Escalating protest violence is not the way to bring about change, Hong Kong democracy activist Jason Ng said, urging demonstrators to embrace non-violent means in the struggle to throw off a feared tightening of Beijing’s control.
With the movement in a less frenetic and ferocious stage after seven months of unrest, Ng, a lawyer, said people in Hong Kong were taking time to process what had happened and reflect on the way forward.
In an interview in Barcelona, Ng said that he hoped the protests would return to the non-violent ethos that had characterized the “Umbrella movement.”
“One of the core values of the 2014 movement was non-violent civil disobedience and we really want to continue that,” said Ng, whose involvement in those protests spawned a friendship with one of its leaders, Joshua Wong (黃之鋒), with whom he is publishing a book this month.
“I understand why some of the violence happens, it’s human nature. If you are beaten by the police so many times and so aggressively, you’re bound to hit back,” the 48-year-old said, referring to the fierce clashes with police that have erupted in recent months.
However, using violence was a slippery slope, particularly when news outlets became immune to covering repeated stories involving Molotov cocktails and bloodied demonstrators.
“Violence is almost addictive,” Ng said. “Once you develop this immunity to the violence, the only way to continue [getting media] attention is to escalate... You sort of become addicted to media attention by creating more violence and I don’t want that to happen in Hong Kong.”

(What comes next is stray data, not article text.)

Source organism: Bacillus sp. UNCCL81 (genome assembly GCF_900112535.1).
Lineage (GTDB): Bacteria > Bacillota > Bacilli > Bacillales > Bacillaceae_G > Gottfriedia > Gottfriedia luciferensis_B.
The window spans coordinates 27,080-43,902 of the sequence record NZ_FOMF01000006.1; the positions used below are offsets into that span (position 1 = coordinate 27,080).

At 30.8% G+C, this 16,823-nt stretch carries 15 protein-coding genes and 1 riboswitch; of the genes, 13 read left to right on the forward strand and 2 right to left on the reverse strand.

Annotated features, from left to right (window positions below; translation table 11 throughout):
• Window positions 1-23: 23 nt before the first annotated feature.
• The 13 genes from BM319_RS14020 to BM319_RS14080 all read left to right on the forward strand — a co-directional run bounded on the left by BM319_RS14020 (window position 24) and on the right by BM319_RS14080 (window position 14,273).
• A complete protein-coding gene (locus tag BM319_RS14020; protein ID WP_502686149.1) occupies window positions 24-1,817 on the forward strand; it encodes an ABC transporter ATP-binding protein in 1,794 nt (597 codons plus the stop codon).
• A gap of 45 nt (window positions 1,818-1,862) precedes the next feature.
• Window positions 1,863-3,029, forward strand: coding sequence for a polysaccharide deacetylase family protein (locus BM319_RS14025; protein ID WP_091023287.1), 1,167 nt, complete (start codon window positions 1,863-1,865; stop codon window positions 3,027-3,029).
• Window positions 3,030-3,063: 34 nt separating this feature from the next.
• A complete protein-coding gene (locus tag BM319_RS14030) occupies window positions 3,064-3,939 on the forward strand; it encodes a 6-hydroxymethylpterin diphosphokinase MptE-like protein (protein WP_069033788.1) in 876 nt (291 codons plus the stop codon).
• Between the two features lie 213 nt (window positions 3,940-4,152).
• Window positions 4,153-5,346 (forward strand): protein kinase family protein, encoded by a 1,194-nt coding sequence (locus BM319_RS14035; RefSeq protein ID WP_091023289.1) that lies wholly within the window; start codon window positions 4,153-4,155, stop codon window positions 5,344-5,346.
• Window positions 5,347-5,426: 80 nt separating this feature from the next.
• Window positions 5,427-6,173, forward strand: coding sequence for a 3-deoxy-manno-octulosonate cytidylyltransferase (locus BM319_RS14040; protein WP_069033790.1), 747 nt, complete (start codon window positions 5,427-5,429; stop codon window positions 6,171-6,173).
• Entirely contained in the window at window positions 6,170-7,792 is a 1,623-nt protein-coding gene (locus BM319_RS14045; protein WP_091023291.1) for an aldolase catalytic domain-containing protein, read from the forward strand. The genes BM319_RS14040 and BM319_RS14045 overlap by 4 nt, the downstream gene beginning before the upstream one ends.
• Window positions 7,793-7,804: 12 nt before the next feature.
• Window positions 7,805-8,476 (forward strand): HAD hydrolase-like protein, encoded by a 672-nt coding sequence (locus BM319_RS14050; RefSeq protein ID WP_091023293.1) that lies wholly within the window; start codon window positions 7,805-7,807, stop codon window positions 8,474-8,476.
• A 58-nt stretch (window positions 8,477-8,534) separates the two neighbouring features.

Many protesters believe it would be “very difficult” to get the government’s attention and that of the international community without escalating the violence in the territory, he said.
“But I disagree with that argument,” he said. “There are things that in the future we hope we will see less, and I think the most obvious thing is some of the violence.”
Born in Hong Kong, Ng emigrated with his family to Canada, where he grew up and began his legal training, which also took him to the US and Italy. He returned to Hong Kong in 2005 and went on to serve as president of the local champer of PEN International, a writers’ group that advocates for free speech.
Today he is involved in running the Progressive Lawyers Group that advocates for the rule of law, democracy and human rights, and was in Barcelona to visit a Catalan separatist activist who was jailed for his role in a failed 2017 independence bid.
Despite the slide into violence, Ng hailed the successes chalked up by the territory’s pro-democracy movement, describing as “miraculous” Beijing’s move to drop plans for extraditions to mainland China and the “unprecedented landslide victory” with a record turnout in district-level elections.
Since then, the protest had calmed down a lot, leading many people both at home and abroad to mistakenly think the protest was over — which it is not, he said.
“I think people just need time to process what has happened over the past seven months,” he said.
“I think taking a break is healthy. After all, we have been fighting for democracy for decades and we know that it is definitely not a sprint, it’s a marathon,” he said. “So as long as a spirit is there, taking a couple of weeks off I don’t think is an issue.”
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